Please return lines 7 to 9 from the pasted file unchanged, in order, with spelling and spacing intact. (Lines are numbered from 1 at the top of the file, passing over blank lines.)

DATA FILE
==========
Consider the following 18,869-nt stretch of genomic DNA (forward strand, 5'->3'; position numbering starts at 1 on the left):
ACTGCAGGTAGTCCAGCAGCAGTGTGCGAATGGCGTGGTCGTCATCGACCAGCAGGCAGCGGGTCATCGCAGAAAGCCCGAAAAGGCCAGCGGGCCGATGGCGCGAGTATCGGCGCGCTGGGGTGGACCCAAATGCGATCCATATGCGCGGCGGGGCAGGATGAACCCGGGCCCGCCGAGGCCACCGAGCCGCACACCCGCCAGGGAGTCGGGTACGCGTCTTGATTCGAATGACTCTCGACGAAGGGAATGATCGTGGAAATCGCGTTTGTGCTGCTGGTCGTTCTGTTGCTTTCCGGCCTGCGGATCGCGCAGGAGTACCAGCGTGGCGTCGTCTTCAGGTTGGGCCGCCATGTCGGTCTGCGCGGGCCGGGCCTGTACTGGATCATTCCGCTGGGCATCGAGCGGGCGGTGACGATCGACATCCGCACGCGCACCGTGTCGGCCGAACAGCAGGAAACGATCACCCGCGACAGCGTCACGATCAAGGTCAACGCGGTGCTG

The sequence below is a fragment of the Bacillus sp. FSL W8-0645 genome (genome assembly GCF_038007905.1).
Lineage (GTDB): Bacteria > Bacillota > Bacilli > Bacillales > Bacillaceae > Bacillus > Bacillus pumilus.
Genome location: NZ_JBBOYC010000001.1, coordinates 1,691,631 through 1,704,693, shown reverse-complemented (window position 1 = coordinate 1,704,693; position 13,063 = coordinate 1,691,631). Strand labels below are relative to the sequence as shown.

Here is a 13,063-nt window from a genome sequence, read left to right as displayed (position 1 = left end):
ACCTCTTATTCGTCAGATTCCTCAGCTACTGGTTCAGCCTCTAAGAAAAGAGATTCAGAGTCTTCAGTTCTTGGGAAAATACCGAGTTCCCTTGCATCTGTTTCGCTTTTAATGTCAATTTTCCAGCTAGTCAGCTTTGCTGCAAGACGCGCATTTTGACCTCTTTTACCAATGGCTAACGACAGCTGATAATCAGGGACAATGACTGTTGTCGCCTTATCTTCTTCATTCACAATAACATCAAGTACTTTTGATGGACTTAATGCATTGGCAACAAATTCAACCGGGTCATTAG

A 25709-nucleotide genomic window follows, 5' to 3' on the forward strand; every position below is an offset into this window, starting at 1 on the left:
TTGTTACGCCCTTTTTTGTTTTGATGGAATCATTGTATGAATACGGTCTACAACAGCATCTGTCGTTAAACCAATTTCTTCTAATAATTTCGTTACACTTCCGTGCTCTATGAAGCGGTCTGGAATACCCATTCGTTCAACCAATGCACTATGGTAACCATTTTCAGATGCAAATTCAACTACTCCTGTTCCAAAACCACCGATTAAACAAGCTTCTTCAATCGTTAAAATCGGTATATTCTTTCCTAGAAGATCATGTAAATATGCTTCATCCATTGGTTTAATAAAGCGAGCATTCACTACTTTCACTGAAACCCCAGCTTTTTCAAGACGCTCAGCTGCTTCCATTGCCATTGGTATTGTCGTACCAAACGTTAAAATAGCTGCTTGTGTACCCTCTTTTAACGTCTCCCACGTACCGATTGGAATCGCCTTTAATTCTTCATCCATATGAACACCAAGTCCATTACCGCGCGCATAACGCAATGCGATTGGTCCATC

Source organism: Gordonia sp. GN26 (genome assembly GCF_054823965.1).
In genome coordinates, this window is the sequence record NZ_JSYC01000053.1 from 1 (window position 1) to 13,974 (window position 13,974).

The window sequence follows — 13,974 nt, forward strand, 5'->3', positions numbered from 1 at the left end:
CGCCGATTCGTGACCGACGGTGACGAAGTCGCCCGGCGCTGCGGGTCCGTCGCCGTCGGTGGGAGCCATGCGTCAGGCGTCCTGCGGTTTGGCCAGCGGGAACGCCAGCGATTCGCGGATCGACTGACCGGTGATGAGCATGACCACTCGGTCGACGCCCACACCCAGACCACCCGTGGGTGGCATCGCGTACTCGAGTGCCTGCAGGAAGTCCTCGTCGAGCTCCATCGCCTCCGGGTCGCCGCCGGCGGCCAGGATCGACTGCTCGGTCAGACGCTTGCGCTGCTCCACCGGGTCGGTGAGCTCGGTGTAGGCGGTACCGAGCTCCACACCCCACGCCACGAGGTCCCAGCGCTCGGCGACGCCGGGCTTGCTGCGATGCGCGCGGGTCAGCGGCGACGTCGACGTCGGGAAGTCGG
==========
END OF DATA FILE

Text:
ACCTCTTATTCGTCAGATTCCTCAGCTACTGGTTCAGCCTCTAAGAAAAGAGATTCAGAGTCTTCAGTTCTTGGGAAAATACCGAGTTCCCTTGCATCTGTTTCGCTTTTAATGTCAATTTTCCAGCTAGTCAGCTTTGCTGCAAGACGCGCATTTTGACCTCTTTTACCAATGGCTAACGACAGCTGATAATCAGGGACAATGACTGTTGTCGCCTTATCTTCTTCATTCACAATAACATCAAGTACTTTTGATGGACTTAATGCATTGGCAACAAATTCAACCGGGTCATTAG

A 25709-nucleotide genomic window follows, 5' to 3' on the forward strand; every position below is an offset into this window, starting at 1 on the left:
TTGTTACGCCCTTTTTTGTTTTGATGGAATCATTGTATGAATACGGTCTACAACAGCATCTGTCGTTAAACCAATTTCTTCTAATAATTTCGTTACACTTCCGTGCTCTATGAAGCGGTCTGGAATACCCATTCGTTCAACCAATGCACTATGGTAACCATTTTCAGATGCAAATTCAACTACTCCTGTTCCAAAACCACCGATTAAACAAGCTTCTTCAATCGTTAAAATCGGTATATTCTTTCCTAGAAGATCATGTAAATATGCTTCATCCATTGGTTTAATAAAGCGAGCATTCACTACTTTCACTGAAACCCCAGCTTTTTCAAGACGCTCAGCTGCTTCCATTGCCATTGGTATTGTCGTACCAAACGTTAAAATAGCTGCTTGTGTACCCTCTTTTAACGTCTCCCACGTACCGATTGGAATCGCCTTTAATTCTTCATCCATATGAACACCAAGTCCATTACCGCGCGCATAACGCAATGCGATTGGTCCATC